# Normalization

normalize :: Expr s a -> Expr t a Source #

Reduce an expression to its normal form, performing beta reduction

normalize does not type-check the expression. You may want to type-check expressions before normalizing them since normalization can convert an ill-typed expression into a well-typed expression.

However, normalize will not fail if the expression is ill-typed and will leave ill-typed sub-expressions unevaluated.

normalizeWith :: Normalizer a -> Expr s a -> Expr t a Source #

Reduce an expression to its normal form, performing beta reduction and applying any custom definitions.

normalizeWith is designed to be used with function typeWith. The typeWith function allows typing of Dhall functions in a custom typing context whereas normalizeWith allows evaluating Dhall expressions in a custom context.

To be more precise normalizeWith applies the given normalizer when it finds an application term that it cannot reduce by other means.

Note that the context used in normalization will determine the properties of normalization. That is, if the functions in custom context are not total then the Dhall language, evaluated with those functions is not total either.

type Normalizer a = forall s. Expr s a -> Maybe (Expr s a) Source #

Use this to wrap you embedded functions (see normalizeWith) to make them polymorphic enough to be used.

subst :: Var -> Expr s a -> Expr t a -> Expr s a Source #

Substitute all occurrences of a variable with an expression

subst x C B  ~  B[x := C]

shift :: Integer -> Var -> Expr s a -> Expr t a Source #

shift is used by both normalization and type-checking to avoid variable capture by shifting variable indices

For example, suppose that you were to normalize the following expression:

λ(a : Type) → λ(x : a) → (λ(y : a) → λ(x : a) → y) x

If you were to substitute y with x without shifting any variable indices, then you would get the following incorrect result:

λ(a : Type) → λ(x : a) → λ(x : a) → x  -- Incorrect normalized form

In order to substitute x in place of y we need to shift x by 1 in order to avoid being misinterpreted as the x bound by the innermost lambda. If we perform that shift then we get the correct result:

λ(a : Type) → λ(x : a) → λ(x : a) → x@1

As a more worked example, suppose that you were to normalize the following expression:

    λ(a : Type)
→   λ(f : a → a → a)
→   λ(x : a)
→   λ(x : a)
→   (λ(x : a) → f x x@1) x@1

The correct normalized result would be:

    λ(a : Type)
→   λ(f : a → a → a)
→   λ(x : a)
→   λ(x : a)
→   f x@1 x

The above example illustrates how we need to both increase and decrease variable indices as part of substitution:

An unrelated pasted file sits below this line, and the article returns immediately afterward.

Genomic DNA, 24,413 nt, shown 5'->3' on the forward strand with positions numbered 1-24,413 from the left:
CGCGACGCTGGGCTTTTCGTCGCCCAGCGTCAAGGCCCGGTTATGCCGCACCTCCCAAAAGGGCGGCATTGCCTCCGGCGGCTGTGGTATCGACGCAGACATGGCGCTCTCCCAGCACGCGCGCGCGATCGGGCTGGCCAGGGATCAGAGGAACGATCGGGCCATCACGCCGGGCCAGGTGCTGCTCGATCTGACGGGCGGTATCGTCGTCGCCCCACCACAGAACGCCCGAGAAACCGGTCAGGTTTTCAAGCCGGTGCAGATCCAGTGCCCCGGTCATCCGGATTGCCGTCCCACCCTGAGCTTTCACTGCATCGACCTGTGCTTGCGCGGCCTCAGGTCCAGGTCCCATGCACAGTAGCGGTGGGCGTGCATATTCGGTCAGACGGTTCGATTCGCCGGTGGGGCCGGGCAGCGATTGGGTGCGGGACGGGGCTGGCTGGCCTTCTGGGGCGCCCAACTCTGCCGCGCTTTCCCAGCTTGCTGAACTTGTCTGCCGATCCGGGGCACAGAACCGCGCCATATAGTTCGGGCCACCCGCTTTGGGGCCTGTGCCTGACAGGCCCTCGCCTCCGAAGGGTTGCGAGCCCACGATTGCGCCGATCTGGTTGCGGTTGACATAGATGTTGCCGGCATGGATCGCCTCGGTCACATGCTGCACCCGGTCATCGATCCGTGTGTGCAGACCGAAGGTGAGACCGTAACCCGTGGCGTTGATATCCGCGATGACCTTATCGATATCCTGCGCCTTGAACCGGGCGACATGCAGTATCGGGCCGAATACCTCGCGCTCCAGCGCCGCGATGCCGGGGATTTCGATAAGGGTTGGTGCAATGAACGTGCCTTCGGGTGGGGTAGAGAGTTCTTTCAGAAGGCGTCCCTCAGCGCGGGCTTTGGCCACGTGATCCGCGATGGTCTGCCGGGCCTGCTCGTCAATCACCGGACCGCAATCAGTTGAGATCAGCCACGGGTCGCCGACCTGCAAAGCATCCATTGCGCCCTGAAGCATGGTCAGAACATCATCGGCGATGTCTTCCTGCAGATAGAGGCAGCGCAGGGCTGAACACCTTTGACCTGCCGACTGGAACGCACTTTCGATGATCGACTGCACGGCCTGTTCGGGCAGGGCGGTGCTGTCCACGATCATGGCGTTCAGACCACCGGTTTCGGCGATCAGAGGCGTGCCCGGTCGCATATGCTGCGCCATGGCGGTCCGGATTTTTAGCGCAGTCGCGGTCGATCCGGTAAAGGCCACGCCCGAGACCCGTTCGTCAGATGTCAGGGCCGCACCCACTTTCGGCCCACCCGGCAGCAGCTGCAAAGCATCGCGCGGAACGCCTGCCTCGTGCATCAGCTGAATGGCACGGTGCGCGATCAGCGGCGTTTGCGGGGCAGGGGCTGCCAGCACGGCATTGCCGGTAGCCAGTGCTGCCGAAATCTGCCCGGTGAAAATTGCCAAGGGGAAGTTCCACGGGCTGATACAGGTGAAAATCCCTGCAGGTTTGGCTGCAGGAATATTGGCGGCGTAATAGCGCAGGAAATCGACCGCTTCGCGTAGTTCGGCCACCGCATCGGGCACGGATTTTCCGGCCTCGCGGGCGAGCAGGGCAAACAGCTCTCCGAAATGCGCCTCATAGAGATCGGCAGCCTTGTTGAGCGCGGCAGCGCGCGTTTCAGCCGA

• We need to increase the index of the outer x@1 to x@2 before we substitute it into the body of the innermost lambda expression in order to avoid variable capture. This substitution changes the body of the lambda expression to (f x@2 x@1)
• We then remove the innermost lambda and therefore decrease the indices of both xs in (f x@2 x@1) to (f x@1 x) in order to reflect that one less x variable is now bound within that scope

Formally, (shift d (V x n) e) modifies the expression e by adding d to the indices of all variables named x whose indices are greater than (n + m), where m is the number of bound variables of the same name within that scope

In practice, d is always 1 or -1 because we either:

• increment variables by 1 to avoid variable capture during substitution
• decrement variables by 1 when deleting lambdas after substitution

n starts off at 0 when substitution begins and increments every time we descend into a lambda or let expression that binds a variable of the same name in order to avoid shifting the bound variables by mistake.

isNormalized :: Expr s a -> Bool Source #

Quickly check if an expression is in normal form

isNormalizedWith :: (Eq s, Eq a) => Normalizer a -> Expr s a -> Bool Source #

Check if an expression is in a normal form given a context of evaluation. Unlike isNormalized, this will fully normalize and traverse through the expression.

It is much more efficient to use isNormalized.

# Pretty-printing

pretty :: Buildable a => a -> Text Source #

Pretty-print a value

# Miscellaneous

internalError :: Text -> forall b. b Source #

Utility function used to throw internal errors that should never happen (in theory) but that are not enforced by the type system

The set of reserved identifiers for the Dhall language